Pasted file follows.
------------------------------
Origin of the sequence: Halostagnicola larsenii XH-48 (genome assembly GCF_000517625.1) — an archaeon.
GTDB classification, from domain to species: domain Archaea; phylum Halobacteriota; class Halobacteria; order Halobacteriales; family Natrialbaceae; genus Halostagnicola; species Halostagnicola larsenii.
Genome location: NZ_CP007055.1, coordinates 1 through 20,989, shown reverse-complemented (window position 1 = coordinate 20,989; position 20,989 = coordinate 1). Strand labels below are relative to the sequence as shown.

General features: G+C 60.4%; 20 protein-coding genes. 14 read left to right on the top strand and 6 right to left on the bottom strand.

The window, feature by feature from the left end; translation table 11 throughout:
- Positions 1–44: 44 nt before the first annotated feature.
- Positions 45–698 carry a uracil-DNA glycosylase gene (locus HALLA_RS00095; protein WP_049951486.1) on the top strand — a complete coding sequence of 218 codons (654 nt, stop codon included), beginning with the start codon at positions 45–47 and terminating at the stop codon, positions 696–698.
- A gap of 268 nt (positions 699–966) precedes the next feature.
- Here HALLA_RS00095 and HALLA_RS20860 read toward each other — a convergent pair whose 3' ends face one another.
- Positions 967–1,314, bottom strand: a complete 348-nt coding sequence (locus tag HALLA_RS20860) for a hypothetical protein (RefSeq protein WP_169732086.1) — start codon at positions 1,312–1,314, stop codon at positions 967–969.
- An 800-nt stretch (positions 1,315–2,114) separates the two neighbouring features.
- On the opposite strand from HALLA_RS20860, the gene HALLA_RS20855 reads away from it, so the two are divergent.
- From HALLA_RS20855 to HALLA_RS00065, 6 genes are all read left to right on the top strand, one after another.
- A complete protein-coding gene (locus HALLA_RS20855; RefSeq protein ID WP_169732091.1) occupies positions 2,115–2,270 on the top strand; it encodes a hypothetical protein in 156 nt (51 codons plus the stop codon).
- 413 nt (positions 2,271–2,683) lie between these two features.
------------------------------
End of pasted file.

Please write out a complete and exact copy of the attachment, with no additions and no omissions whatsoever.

Origin of the sequence: Halostagnicola larsenii XH-48 (genome assembly GCF_000517625.1) — an archaeon.
GTDB classification, from domain to species: domain Archaea; phylum Halobacteriota; class Halobacteria; order Halobacteriales; family Natrialbaceae; genus Halostagnicola; species Halostagnicola larsenii.
Genome location: NZ_CP007055.1, coordinates 1 through 20,989, shown reverse-complemented (window position 1 = coordinate 20,989; position 20,989 = coordinate 1). Strand labels below are relative to the sequence as shown.

General features: G+C 60.4%; 20 protein-coding genes. 14 read left to right on the top strand and 6 right to left on the bottom strand.

The window, feature by feature from the left end; translation table 11 throughout:
- Positions 1–44: 44 nt before the first annotated feature.
- Positions 45–698 carry a uracil-DNA glycosylase gene (locus HALLA_RS00095; protein WP_049951486.1) on the top strand — a complete coding sequence of 218 codons (654 nt, stop codon included), beginning with the start codon at positions 45–47 and terminating at the stop codon, positions 696–698.
- A gap of 268 nt (positions 699–966) precedes the next feature.
- Here HALLA_RS00095 and HALLA_RS20860 read toward each other — a convergent pair whose 3' ends face one another.
- Positions 967–1,314, bottom strand: a complete 348-nt coding sequence (locus tag HALLA_RS20860) for a hypothetical protein (RefSeq protein WP_169732086.1) — start codon at positions 1,312–1,314, stop codon at positions 967–969.
- An 800-nt stretch (positions 1,315–2,114) separates the two neighbouring features.
- On the opposite strand from HALLA_RS20860, the gene HALLA_RS20855 reads away from it, so the two are divergent.
- From HALLA_RS20855 to HALLA_RS00065, 6 genes are all read left to right on the top strand, one after another.
- A complete protein-coding gene (locus HALLA_RS20855; RefSeq protein ID WP_169732091.1) occupies positions 2,115–2,270 on the top strand; it encodes a hypothetical protein in 156 nt (51 codons plus the stop codon).
- 413 nt (positions 2,271–2,683) lie between these two features.